The advertising features a huge bottle of Coca-Cola near the top of it.  Underneath it is a picture of a grave cross at a cemetery and the caption "This Man Gave a Life....  Will You Invest More Than 10% In War Bonds?"

Both the bottle and War Bond Ads appear on two of the sides, perhaps all four.


Thursday, April 6, 2017

World War II Graveyard Off the North Carolina Coast-- Part 2

4.  Photo of the Bluefields--  sunk by the U-576 on July 15, 1942.

5.  The wreck of the Bluefields.  The wreck of the U-576 and its victim, the Bluefields, lie just 240 yards apart.

6.  Sonar scanning of the U-576.

7.  The Baseline Explorer, the research vessel at the shipwreck sites.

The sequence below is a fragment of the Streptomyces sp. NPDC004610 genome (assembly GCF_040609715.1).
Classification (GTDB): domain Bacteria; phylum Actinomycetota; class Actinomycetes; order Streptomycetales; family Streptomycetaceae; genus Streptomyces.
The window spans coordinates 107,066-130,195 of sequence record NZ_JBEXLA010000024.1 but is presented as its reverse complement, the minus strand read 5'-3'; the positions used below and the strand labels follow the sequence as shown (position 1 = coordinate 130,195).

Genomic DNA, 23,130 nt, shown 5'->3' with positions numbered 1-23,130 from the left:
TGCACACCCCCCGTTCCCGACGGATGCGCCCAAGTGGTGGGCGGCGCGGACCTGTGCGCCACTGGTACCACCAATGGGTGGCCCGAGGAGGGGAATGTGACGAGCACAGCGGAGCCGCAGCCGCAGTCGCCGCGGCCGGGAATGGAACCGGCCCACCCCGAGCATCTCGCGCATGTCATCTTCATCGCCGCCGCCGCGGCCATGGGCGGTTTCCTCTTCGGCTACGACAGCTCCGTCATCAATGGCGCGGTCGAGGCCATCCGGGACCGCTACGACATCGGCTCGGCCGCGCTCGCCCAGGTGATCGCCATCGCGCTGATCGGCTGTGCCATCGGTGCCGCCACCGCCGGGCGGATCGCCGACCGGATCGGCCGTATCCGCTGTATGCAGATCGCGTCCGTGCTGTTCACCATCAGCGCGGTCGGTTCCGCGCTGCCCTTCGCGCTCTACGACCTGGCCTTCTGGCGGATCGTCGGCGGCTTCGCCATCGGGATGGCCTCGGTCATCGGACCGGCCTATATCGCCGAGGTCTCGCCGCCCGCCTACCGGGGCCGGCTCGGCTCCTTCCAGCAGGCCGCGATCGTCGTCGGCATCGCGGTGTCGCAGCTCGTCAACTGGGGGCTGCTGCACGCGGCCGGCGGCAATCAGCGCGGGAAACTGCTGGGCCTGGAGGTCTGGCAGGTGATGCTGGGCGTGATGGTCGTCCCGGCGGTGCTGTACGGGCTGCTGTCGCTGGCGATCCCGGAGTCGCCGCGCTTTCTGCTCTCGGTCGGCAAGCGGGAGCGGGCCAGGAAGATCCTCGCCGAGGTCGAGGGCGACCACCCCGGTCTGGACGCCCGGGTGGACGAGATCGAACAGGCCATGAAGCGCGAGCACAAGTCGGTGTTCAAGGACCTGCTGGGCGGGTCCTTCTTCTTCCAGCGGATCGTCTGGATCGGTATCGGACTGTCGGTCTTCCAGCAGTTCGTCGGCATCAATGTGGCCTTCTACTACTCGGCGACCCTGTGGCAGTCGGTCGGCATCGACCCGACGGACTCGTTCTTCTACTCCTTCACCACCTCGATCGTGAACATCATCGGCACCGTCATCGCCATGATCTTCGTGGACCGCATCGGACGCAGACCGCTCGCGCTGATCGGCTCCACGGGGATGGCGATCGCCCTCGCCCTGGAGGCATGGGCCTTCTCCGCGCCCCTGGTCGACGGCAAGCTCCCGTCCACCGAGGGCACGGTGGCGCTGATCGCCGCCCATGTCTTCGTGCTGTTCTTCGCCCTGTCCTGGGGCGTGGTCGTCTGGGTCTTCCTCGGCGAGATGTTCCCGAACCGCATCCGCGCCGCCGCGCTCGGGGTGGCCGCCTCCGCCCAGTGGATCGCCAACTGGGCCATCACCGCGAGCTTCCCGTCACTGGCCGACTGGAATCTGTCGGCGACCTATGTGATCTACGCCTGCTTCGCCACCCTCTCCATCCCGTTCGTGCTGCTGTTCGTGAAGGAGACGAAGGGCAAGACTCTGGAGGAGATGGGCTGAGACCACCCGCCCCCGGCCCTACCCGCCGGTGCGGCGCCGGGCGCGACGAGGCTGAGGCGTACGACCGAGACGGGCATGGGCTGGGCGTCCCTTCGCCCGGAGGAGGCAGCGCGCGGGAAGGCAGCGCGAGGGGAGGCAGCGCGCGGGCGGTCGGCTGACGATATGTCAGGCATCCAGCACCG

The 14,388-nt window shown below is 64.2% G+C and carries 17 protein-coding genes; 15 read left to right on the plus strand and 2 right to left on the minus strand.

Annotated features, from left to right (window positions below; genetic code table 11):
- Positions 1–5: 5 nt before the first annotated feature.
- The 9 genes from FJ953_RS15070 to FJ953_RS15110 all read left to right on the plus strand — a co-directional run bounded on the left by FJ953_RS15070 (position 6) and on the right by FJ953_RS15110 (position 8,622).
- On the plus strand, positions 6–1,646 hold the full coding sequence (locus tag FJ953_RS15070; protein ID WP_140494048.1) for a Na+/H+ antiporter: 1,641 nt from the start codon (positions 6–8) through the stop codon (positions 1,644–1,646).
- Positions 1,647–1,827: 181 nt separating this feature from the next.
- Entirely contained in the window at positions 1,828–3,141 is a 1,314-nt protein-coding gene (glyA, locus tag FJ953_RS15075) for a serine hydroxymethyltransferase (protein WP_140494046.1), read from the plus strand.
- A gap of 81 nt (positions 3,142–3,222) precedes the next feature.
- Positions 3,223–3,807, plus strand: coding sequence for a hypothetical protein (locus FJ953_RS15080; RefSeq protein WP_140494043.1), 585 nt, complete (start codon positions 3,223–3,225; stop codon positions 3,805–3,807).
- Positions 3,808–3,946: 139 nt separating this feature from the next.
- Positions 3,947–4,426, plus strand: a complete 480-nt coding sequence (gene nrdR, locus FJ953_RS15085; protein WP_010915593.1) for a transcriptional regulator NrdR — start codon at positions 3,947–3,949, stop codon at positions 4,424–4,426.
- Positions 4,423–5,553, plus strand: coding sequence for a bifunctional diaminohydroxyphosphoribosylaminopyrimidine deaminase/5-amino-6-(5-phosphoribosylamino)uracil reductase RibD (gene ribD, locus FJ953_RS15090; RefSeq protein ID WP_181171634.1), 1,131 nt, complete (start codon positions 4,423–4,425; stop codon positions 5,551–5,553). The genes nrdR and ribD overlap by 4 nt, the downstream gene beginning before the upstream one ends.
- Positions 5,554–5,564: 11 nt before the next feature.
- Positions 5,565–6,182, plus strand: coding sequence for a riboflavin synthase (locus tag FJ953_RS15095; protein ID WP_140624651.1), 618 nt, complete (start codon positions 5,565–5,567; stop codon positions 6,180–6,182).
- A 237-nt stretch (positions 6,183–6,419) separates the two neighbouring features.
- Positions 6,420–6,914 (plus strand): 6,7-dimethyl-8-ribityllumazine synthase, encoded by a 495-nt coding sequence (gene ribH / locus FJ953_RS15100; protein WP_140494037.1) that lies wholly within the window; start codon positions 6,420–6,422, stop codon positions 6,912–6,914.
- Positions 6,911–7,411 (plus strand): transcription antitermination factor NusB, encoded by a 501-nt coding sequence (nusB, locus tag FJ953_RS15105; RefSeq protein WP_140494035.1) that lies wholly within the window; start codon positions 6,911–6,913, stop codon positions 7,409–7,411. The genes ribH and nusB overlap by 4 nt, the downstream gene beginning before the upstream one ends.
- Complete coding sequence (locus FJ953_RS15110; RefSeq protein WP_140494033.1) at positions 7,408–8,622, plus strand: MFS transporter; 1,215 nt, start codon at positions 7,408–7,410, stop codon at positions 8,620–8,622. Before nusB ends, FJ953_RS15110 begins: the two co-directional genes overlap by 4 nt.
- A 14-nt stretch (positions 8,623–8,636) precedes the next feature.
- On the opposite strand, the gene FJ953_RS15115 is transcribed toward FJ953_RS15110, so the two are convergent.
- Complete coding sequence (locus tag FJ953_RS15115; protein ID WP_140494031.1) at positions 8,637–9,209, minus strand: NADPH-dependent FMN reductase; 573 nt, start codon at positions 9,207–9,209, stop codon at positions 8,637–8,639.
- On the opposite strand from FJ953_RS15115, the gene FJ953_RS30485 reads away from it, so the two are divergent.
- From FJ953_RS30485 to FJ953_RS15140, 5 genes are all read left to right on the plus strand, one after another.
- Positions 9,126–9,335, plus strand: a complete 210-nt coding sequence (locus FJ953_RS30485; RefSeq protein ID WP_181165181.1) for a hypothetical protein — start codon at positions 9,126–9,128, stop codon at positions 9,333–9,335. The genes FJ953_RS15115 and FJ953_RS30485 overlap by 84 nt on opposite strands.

8. The Baseline and the 2-man submersible Nomad which went to the ocean floor to explore the wrecks.

9-16  Views of the wreck of the U-576.


Shorpy Home Front Photos: All Aboard the Train, Another Jack Delano Train Picture

March 24, 2017  WHERE I'M COMING FROM: 1943.  "Freight train operation on the Chicago and North Western Railroad between Chicago and Clinton, Iowa.  Somewhere in Illinois between Cortland and Malta (right alongside the Lincoln Highway).  Jack Delano, OWI.

Jack sure takes a lot of train photos.  He took the picture from the back of the caboose looking down the tracks behind him in some mighty flat  country.  This area wold also be near the famed Lincoln Highway.


Wednesday, April 5, 2017

George Ray Tweed, Eluded Japanese for 2 Years 7 Months on Guam

From Wikipedia.